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It's all there in the voice, rich and inviting, a sound that can wrap around you like a blanket and keep you warm even through the darkest night.
It's a voice that lifts people up. But even songwriter Pete Murray was surprised how many people it connected with when his 2003 debut album Feeler went to No 1 and sales topped 450,000, six-times platinum.
Now he's back with a second album, See The Sun, that delivers on all the promise of Feeler and more, 12 songs that range from soul-baring intensity to joyous rock'n'roll celebration. And, as the title implies, it's an album that's perfectly suited for sunshine and summer.
The album was recorded with his touring band, now dubbed The Stonemasons, road-hardened after two years of spreading the word about Feeler, and working closely with him during the rigourous writing process which produced the core of the songs which grace See The Sun.
Murray has made the jump from playing tiny clubs to arenas and festivals with ease, and the things he learnt during that transition provide fuel for the new album.
First single 'Better Days' and classic-in-waiting 'Opportunity' capture the album's theme of hope and optimism, anthems that wrap themselves deep inside the cortex, destined to be sung by a chorus of thousands at Pete Murray shows this summer.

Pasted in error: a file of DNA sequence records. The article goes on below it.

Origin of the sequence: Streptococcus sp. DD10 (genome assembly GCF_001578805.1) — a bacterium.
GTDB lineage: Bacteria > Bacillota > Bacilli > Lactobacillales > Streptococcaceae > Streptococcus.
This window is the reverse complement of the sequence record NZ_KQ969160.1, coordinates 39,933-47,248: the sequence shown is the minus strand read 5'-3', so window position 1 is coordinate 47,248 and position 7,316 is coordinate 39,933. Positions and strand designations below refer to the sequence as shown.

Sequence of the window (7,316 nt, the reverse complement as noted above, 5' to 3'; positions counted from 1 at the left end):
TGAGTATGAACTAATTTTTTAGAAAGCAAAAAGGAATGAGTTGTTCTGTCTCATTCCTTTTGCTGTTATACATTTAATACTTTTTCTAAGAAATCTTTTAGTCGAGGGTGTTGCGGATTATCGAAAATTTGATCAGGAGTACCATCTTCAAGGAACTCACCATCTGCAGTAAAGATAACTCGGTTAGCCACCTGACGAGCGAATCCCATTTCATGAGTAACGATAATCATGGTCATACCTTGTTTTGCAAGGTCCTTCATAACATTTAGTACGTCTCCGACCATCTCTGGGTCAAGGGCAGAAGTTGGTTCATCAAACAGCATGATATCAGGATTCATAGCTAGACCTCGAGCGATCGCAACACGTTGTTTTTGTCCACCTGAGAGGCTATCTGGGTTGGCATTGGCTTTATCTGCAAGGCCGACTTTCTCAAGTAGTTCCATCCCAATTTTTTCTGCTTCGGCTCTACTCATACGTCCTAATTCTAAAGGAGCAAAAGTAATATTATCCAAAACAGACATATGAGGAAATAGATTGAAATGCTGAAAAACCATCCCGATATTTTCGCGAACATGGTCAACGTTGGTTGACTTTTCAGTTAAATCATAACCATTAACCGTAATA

But the same might be said of almost every song on See The Sun, recorded in Melbourne this year and co-produced by Murray and Eric Sarafin (Ben Harper, Michael Franti).
'I wanted this album to have more contrast, for the rock stuff to capture the groove that's our signature on stage, for the lyrics not to be as dark, the tone to be more up,'' Murray says.
Mission accomplished, with positive vibrations rattling the speakers on rockers like 'Class A', 'Remedy' and 'Trust'. 'George's Helper', with brass courtesy of the Hunters and Collectors horn section, reflects Murray's love of soul music and his eagerness to keep pushing his sound into fresh territory.
'Smile' bubbles along like it's five o'clock Friday, the radio in the car is turned up loud and there's a weekend of promise before you.
'Lost Soul' is the other side of the coin, a delicate, acoustic-guitar ballad where Murray's voice is so up close and personal that he might be sitting on a chair a metre away, giving a concert for one. And 'This Pill', biding it's time at album's end, is both sides of the coin, with an intimate opening that builds and builds to a stunning climax. Like a summer storm.
'I'm really proud of what we've done with See The Sun,'' Murray says. 'It's been made with the right people, who love the kind of sounds that I do, who love my music and understand it. We can't wait to take the wraps off these songs and get out to play them.''